Goals are an important part of training and fitness. My new goal…. to run a 50 mile trail run. My plan is to run the Cactus Rose 50 in October. I have already teamed up with a group of trail runners to train for the event. Having never run more than 15 miles before, training for this trial race will be a huge undertaking.

Additionally, I hope to enter a couple more triathlons along the way. So, it would seem my workout schedule this year will be pretty packed. I’m just really hoping this summer is not as brutally hot as it was this past year. I can’t imagine having to do long training runs in 100-degree heat. But, seeing how this winter has already been unseasonably warm, I have my doubts.

Another reason I have decided to take up train running is, I am still not fully healed from my bike accident in October of 2010. My knees still give me problems, as well as my heal from a more recent injury. The running coach I have talked to recently assured me that trails are where I need to be right now. It makes a lot of sense – the ground gives as you run on it, pavement does not, thus injuries are more likely.

You may think I’m crazy to set my goal so high, seeing as how I have never run more than a half marathon, but I feel it’s better to set my goal high, so if I end up only obtaining a 50k this year, I’m one step closer to obtaining the 50 mile mark.

I have always thought the Ultra Runners were crazy, and that there was no way I would ever do that. But I’ve said that plenty of times, about several things, including entering a triathlon. So, I have learned that If I say I will never do something, chances are I just might end up doing it.

So, keep checking back for updates about my progress. I’m sure I will begin posting more about the sport of trail running as I learn more. I feel fortunate to be living in Austin, where there are so many awesome trails within 30 minutes of my house. It’s sure to make training a lot easier.

Do you find it necessary to set goals to keep your training levels up? If so, share your goals here to motivate and inspire others.

Tasty, raw granola recipe

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Tasty, raw granola recipe

This is one of my all-time favorite raw food recipes. It’s super easy to make and is packed full of nutrition. This snacks are great for road trips, climbing trips, or even fueling a long run (although hard to eat while running). All that is required to make this recipe is a food processor and dehydrator. Alternatively you can refrigerate or freeze the finished product. It’s not the same as drying it, but if it’s your only option, it’s better than nothing.


Raw Granola

Raw Buckwheat Granola

Buckwheat Treats

12 Pitted Dates

1/4 cup Agave Nectar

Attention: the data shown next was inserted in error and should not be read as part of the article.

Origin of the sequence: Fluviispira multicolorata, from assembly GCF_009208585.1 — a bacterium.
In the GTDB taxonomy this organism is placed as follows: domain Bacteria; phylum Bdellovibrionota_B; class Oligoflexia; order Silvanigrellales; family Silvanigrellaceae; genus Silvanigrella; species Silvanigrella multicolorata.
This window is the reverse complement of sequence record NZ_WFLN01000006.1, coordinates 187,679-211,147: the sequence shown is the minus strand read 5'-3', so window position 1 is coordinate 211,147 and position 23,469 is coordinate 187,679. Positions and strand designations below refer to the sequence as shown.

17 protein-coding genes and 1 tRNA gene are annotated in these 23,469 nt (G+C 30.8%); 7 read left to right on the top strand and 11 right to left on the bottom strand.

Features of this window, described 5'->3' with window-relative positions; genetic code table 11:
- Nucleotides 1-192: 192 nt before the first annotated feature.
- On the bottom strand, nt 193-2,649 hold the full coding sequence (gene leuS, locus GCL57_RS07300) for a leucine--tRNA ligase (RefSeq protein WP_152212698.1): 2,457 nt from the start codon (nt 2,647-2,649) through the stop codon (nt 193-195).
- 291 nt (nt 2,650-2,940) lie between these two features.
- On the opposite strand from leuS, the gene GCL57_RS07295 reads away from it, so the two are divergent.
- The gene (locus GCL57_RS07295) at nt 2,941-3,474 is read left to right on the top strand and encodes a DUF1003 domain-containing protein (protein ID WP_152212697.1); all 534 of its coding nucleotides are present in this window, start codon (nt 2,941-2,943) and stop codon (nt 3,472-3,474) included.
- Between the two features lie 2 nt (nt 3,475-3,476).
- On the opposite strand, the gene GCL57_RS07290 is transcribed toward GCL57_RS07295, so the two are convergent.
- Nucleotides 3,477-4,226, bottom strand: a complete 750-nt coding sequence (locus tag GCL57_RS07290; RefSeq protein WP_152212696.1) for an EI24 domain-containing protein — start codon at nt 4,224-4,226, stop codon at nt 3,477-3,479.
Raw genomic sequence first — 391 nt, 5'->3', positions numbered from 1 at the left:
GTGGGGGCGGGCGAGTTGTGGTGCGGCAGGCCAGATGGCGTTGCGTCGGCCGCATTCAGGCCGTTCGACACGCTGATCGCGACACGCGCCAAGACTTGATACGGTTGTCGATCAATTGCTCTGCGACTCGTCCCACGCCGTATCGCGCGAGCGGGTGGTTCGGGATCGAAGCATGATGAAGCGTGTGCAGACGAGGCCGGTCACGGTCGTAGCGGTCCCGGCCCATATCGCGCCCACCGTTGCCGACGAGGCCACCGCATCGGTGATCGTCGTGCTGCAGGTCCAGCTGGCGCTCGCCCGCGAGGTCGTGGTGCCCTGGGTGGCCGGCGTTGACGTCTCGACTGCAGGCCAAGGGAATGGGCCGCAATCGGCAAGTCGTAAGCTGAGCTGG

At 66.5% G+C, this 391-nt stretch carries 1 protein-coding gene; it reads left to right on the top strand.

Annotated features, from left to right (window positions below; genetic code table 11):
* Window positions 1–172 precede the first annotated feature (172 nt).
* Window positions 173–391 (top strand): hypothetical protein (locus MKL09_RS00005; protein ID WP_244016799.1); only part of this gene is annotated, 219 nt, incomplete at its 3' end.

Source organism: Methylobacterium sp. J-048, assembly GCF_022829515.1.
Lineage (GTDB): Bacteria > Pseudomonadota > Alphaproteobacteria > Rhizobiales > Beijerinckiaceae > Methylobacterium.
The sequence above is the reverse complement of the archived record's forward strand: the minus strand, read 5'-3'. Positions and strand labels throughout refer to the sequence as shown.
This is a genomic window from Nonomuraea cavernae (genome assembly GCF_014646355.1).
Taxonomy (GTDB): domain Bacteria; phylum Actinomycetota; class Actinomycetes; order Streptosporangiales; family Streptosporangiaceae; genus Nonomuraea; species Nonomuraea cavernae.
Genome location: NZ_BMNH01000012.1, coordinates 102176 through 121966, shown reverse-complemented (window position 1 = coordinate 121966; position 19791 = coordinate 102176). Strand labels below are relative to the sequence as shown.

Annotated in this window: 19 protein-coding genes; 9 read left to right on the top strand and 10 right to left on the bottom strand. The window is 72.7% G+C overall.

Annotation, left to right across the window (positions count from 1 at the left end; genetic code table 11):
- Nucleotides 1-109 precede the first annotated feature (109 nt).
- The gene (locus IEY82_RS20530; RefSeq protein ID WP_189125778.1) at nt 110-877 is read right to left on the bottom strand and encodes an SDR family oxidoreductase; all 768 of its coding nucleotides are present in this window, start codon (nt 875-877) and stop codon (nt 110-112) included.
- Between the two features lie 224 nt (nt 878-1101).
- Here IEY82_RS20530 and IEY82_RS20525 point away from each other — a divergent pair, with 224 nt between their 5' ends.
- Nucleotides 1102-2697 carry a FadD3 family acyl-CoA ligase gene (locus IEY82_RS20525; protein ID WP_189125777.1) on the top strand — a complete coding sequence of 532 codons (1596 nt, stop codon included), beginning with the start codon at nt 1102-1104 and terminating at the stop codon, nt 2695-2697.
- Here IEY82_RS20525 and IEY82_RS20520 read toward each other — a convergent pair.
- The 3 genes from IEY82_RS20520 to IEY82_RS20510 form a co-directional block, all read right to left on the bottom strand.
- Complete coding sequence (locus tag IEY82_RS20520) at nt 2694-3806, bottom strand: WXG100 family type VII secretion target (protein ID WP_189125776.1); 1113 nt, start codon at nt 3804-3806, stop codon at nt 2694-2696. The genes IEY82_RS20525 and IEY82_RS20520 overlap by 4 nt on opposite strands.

1/2 cup of Water

1/4 cup Sunflower Seeds

1/4 cup Walnuts

1/4 cup Pumpkin Seeds

1 cup Ground Flax Seed

2 Teaspoons of Pumpkin Spice or Cinnamon (I prefer pumpkin spice)

1/2 teaspoon of Vanilla extract

2 cups of Buckwheat Grouts

Add 1/4 cup Sprouted Wheat Berries (optional)

Sea Salt

  1. Place pitted dates, agave nectar and water in a food processor and blend until a paste is formed, scraping the walls as needed.
  2. Then add the sunflower seeds, walnuts and pumpkin seeds to the mix and process again until seeds and nuts are mixed well throughout the paste.
  3. Next add the ground flax seeds, pumpkin spice, vanilla extract and a few dashes of sea salt to the mixture and process again.
  4. Once thoroughly processed, dump the mixture into a large mixing bowl, adding the buckwheat grouts and wheat berries. Now, with a spatula or wooden spoon mix thoroughly.
  5. After this is done, place the mixture into clumps on a teflex dehydrator sheet and dehydrate at 100 degrees for about 12 hours. Makes about two sheets.

5 Benefits of Juice Fasting

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5 Benefits of Juice Fasting
Omega Juicer

Omega Juicer

So, I recently completed my first juice cleanse. It was something I actually thought I would never do, but wanted to get off to a good healthy start in 2012, plus as indicated in my previous post I had sort of gotten off track with my diet. I feel the juice cleanse really helped me get back on track. My cravings for junk food have already decreased, and my desire to eat wholesome raw foods has increased. On top of that, I’m feeling GREAT!


So, before recapping the rest of the cleanse I thought I would break down a few benefits of juice cleansing, this is by far not an extensive list. In fact, it’s very small. But you get an idea of what juice cleansing can do for ones health.


Five Benefits of Juice Fasting/Cleansing

  1. reduced cravings for junk food
  2. improvements of chronic conditions
  3. clearer mental focus and increased energy